Less than 1.5 percent of our DNA is used in a conventional way, that is to encode for proteins – this was the common sense around this issue 10 years ago; recently, previous research has shown that 5-8% of the genome is conserved at the level of DNA sequence, indicating that it is functional, but we don’t really know exactly what it does. However, a new study conducted by Australian geneticisits suggests that much more (possibly up to 30%) is conserved, and actually used at the level of RNA structure.
At a very basic level, DNA is the blueprint for our bodies – but it must be copied into another instance before it is actualised. The DNA molecule encodes the genetic instructions used in the development and functioning of all known living organisms and many viruses. Through a process called ‘transcription’, DNA is copied into RNA, some of which encodes the proteins that carries out various tasks required by our cells. Just like very small Lego blocks, RNA molecules bind with each other in very specific ways, creating a very complex 3D structure. Dr Martin Smith and Professor John Mattick, from Sydney’s Garvan Institute of Medical Research, have created a very complicated method of predicting these RNA structures.
“Genomes accumulate mutations over time, some of which don’t change the structure of associated RNAs. If the sequence changes during evolution, yet the RNA structure stays the same, then the principles of natural selection suggest that the structure is functional and is required for the organism,” explained Dr Martin Smith.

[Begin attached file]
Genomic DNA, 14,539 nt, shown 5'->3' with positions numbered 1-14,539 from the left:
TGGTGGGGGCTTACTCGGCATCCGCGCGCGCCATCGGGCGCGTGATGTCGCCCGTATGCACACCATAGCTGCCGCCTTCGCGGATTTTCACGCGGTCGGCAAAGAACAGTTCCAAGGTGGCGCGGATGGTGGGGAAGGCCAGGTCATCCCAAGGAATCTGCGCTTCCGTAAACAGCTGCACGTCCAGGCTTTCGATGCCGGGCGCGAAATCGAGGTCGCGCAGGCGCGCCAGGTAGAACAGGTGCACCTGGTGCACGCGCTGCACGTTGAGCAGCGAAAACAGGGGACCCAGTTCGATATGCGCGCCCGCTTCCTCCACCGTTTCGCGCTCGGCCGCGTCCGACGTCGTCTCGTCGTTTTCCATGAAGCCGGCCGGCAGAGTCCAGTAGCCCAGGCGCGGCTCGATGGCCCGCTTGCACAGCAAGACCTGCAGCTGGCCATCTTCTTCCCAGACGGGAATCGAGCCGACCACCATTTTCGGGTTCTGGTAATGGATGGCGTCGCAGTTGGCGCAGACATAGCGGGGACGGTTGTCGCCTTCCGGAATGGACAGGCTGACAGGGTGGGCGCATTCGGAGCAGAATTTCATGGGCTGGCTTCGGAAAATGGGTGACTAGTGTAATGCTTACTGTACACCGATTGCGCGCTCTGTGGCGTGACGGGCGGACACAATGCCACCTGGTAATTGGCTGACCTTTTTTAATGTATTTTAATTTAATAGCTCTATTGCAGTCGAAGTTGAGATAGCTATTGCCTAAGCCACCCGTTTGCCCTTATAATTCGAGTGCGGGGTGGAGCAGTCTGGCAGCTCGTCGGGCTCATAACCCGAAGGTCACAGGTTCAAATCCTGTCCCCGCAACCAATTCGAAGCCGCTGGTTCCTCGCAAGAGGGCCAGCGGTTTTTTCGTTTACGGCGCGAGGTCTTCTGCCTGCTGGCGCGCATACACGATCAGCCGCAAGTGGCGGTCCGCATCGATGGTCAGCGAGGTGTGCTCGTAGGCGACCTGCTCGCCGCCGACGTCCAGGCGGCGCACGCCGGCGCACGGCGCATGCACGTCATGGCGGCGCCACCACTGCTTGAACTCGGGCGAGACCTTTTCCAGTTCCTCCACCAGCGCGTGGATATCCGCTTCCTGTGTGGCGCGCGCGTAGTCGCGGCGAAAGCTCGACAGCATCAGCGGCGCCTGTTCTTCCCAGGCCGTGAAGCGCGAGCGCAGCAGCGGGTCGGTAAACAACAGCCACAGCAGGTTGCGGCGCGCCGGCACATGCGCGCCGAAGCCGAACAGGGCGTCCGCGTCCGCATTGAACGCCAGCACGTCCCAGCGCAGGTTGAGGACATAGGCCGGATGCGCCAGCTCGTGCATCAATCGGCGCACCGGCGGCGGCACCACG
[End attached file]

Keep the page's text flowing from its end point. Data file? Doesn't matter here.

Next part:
Using this method, they ultimately concluded that we actively use much more DNA for coding than previously believed.
“Our hypothesis is that structures conserved in RNA are like a common template for regulating gene expression in mammals – and that this could even be extrapolated to vertebrates and less complex organisms.”
“We believe that RNA structures probably operate in a similar way to proteins, which are composed of structural domains that assemble together to give the protein a function.”
“We suspect that many RNA structures recruit specific molecules, such as proteins or other RNAs, helping these recruited elements to bond with each other. That’s the general hypothesis at the moment – that non-coding RNAs serve as scaffolds, tethering various complexes together, especially those that control genome organization and expression during development.”